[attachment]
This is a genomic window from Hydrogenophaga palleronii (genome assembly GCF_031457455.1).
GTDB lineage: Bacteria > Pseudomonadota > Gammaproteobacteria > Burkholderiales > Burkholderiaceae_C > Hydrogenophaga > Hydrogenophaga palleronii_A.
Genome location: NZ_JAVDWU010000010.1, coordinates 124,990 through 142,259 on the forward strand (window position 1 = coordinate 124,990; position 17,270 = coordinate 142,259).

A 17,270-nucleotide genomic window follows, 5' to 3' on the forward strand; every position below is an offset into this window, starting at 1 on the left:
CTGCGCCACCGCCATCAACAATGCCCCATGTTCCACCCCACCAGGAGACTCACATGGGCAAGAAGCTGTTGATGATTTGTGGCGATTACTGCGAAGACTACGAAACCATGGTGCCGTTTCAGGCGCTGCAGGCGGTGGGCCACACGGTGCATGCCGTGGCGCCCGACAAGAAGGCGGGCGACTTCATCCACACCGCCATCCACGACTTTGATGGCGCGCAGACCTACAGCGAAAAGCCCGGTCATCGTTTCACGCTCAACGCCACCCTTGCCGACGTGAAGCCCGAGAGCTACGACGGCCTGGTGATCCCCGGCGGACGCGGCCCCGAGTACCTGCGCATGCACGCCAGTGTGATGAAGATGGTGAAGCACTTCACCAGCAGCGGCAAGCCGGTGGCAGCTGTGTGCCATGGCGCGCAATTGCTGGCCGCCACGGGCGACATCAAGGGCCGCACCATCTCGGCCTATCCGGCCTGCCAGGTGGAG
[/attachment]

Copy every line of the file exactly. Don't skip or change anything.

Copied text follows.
This is a genomic window from Hydrogenophaga palleronii (genome assembly GCF_031457455.1).
GTDB lineage: Bacteria > Pseudomonadota > Gammaproteobacteria > Burkholderiales > Burkholderiaceae_C > Hydrogenophaga > Hydrogenophaga palleronii_A.
Genome location: NZ_JAVDWU010000010.1, coordinates 124,990 through 142,259 on the forward strand (window position 1 = coordinate 124,990; position 17,270 = coordinate 142,259).

A 17,270-nucleotide genomic window follows, 5' to 3' on the forward strand; every position below is an offset into this window, starting at 1 on the left:
CTGCGCCACCGCCATCAACAATGCCCCATGTTCCACCCCACCAGGAGACTCACATGGGCAAGAAGCTGTTGATGATTTGTGGCGATTACTGCGAAGACTACGAAACCATGGTGCCGTTTCAGGCGCTGCAGGCGGTGGGCCACACGGTGCATGCCGTGGCGCCCGACAAGAAGGCGGGCGACTTCATCCACACCGCCATCCACGACTTTGATGGCGCGCAGACCTACAGCGAAAAGCCCGGTCATCGTTTCACGCTCAACGCCACCCTTGCCGACGTGAAGCCCGAGAGCTACGACGGCCTGGTGATCCCCGGCGGACGCGGCCCCGAGTACCTGCGCATGCACGCCAGTGTGATGAAGATGGTGAAGCACTTCACCAGCAGCGGCAAGCCGGTGGCAGCTGTGTGCCATGGCGCGCAATTGCTGGCCGCCACGGGCGACATCAAGGGCCGCACCATCTCGGCCTATCCGGCCTGCCAGGTGGAG